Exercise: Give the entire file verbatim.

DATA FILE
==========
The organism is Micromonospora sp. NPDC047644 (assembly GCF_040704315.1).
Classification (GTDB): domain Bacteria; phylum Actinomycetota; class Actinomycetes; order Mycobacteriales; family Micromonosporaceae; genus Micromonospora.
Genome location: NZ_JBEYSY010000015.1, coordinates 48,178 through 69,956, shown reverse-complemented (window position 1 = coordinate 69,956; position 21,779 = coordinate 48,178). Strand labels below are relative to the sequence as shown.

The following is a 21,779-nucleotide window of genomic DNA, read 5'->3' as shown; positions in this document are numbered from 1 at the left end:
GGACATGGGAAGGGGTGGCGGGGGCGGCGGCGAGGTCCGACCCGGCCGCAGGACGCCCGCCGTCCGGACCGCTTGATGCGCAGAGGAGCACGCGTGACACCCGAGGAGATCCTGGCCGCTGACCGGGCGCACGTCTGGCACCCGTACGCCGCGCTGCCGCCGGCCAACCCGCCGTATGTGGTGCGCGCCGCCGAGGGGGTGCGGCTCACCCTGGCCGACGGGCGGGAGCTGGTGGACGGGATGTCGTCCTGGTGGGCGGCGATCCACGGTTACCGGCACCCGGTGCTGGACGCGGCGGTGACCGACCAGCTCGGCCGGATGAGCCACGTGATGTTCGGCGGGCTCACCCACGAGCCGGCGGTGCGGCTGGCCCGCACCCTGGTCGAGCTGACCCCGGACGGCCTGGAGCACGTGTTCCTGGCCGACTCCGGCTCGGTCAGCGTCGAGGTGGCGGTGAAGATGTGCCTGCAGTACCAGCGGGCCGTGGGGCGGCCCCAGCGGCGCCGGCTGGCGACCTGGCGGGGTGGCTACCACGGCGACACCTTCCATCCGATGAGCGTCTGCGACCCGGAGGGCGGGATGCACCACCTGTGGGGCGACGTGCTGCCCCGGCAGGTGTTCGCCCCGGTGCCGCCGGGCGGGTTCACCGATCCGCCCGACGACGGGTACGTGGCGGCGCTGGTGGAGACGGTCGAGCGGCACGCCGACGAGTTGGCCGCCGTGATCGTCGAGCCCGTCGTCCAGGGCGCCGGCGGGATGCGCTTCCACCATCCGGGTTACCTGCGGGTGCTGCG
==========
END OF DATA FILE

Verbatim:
The organism is Micromonospora sp. NPDC047644 (assembly GCF_040704315.1).
Classification (GTDB): domain Bacteria; phylum Actinomycetota; class Actinomycetes; order Mycobacteriales; family Micromonosporaceae; genus Micromonospora.
Genome location: NZ_JBEYSY010000015.1, coordinates 48,178 through 69,956, shown reverse-complemented (window position 1 = coordinate 69,956; position 21,779 = coordinate 48,178). Strand labels below are relative to the sequence as shown.

The following is a 21,779-nucleotide window of genomic DNA, read 5'->3' as shown; positions in this document are numbered from 1 at the left end:
GGACATGGGAAGGGGTGGCGGGGGCGGCGGCGAGGTCCGACCCGGCCGCAGGACGCCCGCCGTCCGGACCGCTTGATGCGCAGAGGAGCACGCGTGACACCCGAGGAGATCCTGGCCGCTGACCGGGCGCACGTCTGGCACCCGTACGCCGCGCTGCCGCCGGCCAACCCGCCGTATGTGGTGCGCGCCGCCGAGGGGGTGCGGCTCACCCTGGCCGACGGGCGGGAGCTGGTGGACGGGATGTCGTCCTGGTGGGCGGCGATCCACGGTTACCGGCACCCGGTGCTGGACGCGGCGGTGACCGACCAGCTCGGCCGGATGAGCCACGTGATGTTCGGCGGGCTCACCCACGAGCCGGCGGTGCGGCTGGCCCGCACCCTGGTCGAGCTGACCCCGGACGGCCTGGAGCACGTGTTCCTGGCCGACTCCGGCTCGGTCAGCGTCGAGGTGGCGGTGAAGATGTGCCTGCAGTACCAGCGGGCCGTGGGGCGGCCCCAGCGGCGCCGGCTGGCGACCTGGCGGGGTGGCTACCACGGCGACACCTTCCATCCGATGAGCGTCTGCGACCCGGAGGGCGGGATGCACCACCTGTGGGGCGACGTGCTGCCCCGGCAGGTGTTCGCCCCGGTGCCGCCGGGCGGGTTCACCGATCCGCCCGACGACGGGTACGTGGCGGCGCTGGTGGAGACGGTCGAGCGGCACGCCGACGAGTTGGCCGCCGTGATCGTCGAGCCCGTCGTCCAGGGCGCCGGCGGGATGCGCTTCCACCATCCGGGTTACCTGCGGGTGCTGCG